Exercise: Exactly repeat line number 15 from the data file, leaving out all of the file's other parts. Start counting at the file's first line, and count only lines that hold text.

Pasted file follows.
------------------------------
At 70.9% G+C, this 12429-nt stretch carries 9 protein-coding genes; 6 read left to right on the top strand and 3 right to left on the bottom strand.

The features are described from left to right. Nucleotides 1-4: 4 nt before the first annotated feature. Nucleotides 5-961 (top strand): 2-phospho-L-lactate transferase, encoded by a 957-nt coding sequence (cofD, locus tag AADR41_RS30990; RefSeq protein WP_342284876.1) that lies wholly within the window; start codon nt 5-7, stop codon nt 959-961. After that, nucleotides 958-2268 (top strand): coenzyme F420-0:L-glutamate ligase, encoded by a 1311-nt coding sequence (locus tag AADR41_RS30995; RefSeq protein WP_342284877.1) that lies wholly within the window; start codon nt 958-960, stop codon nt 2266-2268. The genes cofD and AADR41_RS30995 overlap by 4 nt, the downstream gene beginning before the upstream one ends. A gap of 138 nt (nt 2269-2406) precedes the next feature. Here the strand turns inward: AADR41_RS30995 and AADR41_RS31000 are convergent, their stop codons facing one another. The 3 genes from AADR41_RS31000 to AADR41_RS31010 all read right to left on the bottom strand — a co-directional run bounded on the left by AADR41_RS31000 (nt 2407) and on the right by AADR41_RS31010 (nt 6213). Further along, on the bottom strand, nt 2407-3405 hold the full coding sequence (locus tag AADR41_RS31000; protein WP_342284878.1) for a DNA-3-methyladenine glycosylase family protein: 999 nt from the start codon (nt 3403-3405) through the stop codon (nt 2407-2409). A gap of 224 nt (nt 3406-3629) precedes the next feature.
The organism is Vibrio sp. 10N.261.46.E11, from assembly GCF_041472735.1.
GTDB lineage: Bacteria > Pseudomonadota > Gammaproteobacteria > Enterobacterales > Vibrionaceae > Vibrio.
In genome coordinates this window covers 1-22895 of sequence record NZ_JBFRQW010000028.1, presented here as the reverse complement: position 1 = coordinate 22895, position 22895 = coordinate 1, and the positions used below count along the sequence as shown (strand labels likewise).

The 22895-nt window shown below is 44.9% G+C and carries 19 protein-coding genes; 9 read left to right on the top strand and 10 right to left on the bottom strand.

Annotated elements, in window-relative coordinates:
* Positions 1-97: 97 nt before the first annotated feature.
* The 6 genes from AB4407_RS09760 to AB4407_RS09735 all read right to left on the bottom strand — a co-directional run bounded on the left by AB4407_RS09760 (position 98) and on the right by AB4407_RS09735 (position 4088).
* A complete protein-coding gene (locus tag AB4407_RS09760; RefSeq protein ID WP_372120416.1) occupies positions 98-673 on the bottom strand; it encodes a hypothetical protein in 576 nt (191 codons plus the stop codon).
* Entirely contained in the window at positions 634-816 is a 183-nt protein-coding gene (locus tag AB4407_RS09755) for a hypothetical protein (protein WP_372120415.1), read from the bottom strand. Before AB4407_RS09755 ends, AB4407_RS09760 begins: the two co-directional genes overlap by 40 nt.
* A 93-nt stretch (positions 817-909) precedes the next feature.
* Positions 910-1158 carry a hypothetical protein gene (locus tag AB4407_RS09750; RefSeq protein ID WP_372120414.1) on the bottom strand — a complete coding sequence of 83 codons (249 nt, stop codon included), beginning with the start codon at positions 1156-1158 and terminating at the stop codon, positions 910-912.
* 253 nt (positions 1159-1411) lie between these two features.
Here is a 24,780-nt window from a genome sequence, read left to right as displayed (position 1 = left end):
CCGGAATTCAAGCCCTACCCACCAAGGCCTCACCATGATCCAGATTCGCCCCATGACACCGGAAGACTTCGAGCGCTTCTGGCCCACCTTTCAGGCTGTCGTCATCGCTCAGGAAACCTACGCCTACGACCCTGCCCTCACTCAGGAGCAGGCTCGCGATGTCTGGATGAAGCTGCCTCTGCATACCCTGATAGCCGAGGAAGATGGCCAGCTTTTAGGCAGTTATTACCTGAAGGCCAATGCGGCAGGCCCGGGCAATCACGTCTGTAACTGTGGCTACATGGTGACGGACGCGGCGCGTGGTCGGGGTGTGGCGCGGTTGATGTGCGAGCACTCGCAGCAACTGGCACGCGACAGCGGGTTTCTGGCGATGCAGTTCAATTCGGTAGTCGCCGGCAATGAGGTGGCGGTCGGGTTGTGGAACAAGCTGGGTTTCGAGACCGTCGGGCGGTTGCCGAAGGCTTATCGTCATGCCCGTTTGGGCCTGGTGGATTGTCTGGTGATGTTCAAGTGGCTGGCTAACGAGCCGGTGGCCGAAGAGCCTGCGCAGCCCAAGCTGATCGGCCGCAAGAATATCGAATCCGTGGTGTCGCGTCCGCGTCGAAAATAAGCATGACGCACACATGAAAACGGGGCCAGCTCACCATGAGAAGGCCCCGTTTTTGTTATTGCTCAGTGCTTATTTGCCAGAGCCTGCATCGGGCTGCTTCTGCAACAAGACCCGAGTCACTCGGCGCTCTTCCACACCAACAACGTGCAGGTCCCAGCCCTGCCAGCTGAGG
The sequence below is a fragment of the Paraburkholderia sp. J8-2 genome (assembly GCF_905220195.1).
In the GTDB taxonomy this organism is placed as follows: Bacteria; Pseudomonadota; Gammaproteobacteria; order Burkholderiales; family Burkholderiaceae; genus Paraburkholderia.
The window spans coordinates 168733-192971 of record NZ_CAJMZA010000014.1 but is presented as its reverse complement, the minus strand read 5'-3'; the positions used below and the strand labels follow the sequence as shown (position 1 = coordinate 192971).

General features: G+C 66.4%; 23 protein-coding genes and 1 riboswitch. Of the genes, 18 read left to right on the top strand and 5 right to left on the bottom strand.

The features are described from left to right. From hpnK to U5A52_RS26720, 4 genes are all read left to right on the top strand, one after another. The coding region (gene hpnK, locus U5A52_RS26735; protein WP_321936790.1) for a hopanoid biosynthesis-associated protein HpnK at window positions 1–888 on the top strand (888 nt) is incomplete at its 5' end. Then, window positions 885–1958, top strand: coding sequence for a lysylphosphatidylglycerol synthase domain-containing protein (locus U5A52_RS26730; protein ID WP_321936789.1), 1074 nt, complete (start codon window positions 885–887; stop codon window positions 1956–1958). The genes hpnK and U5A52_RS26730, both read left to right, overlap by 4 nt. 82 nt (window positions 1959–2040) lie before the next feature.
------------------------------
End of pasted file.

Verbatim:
Here is a 24,780-nt window from a genome sequence, read left to right as displayed (position 1 = left end):